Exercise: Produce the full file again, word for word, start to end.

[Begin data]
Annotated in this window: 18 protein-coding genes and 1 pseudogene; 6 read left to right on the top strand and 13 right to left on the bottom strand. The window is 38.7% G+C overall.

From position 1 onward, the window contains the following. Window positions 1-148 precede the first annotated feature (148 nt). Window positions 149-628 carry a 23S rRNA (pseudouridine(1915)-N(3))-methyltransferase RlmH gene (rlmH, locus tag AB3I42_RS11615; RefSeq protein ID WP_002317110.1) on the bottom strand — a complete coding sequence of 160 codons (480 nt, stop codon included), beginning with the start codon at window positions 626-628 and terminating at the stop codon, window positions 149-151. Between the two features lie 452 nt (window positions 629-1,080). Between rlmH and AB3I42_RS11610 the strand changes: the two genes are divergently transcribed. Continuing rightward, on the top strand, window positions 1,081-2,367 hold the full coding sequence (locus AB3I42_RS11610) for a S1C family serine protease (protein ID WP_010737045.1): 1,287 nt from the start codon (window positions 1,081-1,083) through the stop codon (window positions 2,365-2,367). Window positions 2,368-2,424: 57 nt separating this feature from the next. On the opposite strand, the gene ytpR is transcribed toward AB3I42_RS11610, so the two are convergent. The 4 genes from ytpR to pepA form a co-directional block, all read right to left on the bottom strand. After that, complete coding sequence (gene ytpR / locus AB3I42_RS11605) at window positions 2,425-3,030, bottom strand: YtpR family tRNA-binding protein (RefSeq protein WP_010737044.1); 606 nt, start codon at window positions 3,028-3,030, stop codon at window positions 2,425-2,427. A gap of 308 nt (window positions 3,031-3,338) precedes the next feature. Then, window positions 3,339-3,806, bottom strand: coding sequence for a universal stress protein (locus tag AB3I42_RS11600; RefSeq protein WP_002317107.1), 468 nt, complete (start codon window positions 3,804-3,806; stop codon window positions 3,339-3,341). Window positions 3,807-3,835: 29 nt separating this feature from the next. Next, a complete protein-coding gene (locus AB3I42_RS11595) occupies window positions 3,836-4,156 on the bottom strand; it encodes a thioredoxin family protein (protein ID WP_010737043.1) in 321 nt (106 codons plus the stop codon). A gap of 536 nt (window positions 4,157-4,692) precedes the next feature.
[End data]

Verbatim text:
Annotated in this window: 18 protein-coding genes and 1 pseudogene; 6 read left to right on the top strand and 13 right to left on the bottom strand. The window is 38.7% G+C overall.

From position 1 onward, the window contains the following. Window positions 1-148 precede the first annotated feature (148 nt). Window positions 149-628 carry a 23S rRNA (pseudouridine(1915)-N(3))-methyltransferase RlmH gene (rlmH, locus tag AB3I42_RS11615; RefSeq protein ID WP_002317110.1) on the bottom strand — a complete coding sequence of 160 codons (480 nt, stop codon included), beginning with the start codon at window positions 626-628 and terminating at the stop codon, window positions 149-151. Between the two features lie 452 nt (window positions 629-1,080). Between rlmH and AB3I42_RS11610 the strand changes: the two genes are divergently transcribed. Continuing rightward, on the top strand, window positions 1,081-2,367 hold the full coding sequence (locus AB3I42_RS11610) for a S1C family serine protease (protein ID WP_010737045.1): 1,287 nt from the start codon (window positions 1,081-1,083) through the stop codon (window positions 2,365-2,367). Window positions 2,368-2,424: 57 nt separating this feature from the next. On the opposite strand, the gene ytpR is transcribed toward AB3I42_RS11610, so the two are convergent. The 4 genes from ytpR to pepA form a co-directional block, all read right to left on the bottom strand. After that, complete coding sequence (gene ytpR / locus AB3I42_RS11605) at window positions 2,425-3,030, bottom strand: YtpR family tRNA-binding protein (RefSeq protein WP_010737044.1); 606 nt, start codon at window positions 3,028-3,030, stop codon at window positions 2,425-2,427. A gap of 308 nt (window positions 3,031-3,338) precedes the next feature. Then, window positions 3,339-3,806, bottom strand: coding sequence for a universal stress protein (locus tag AB3I42_RS11600; RefSeq protein WP_002317107.1), 468 nt, complete (start codon window positions 3,804-3,806; stop codon window positions 3,339-3,341). Window positions 3,807-3,835: 29 nt separating this feature from the next. Next, a complete protein-coding gene (locus AB3I42_RS11595) occupies window positions 3,836-4,156 on the bottom strand; it encodes a thioredoxin family protein (protein ID WP_010737043.1) in 321 nt (106 codons plus the stop codon). A gap of 536 nt (window positions 4,157-4,692) precedes the next feature.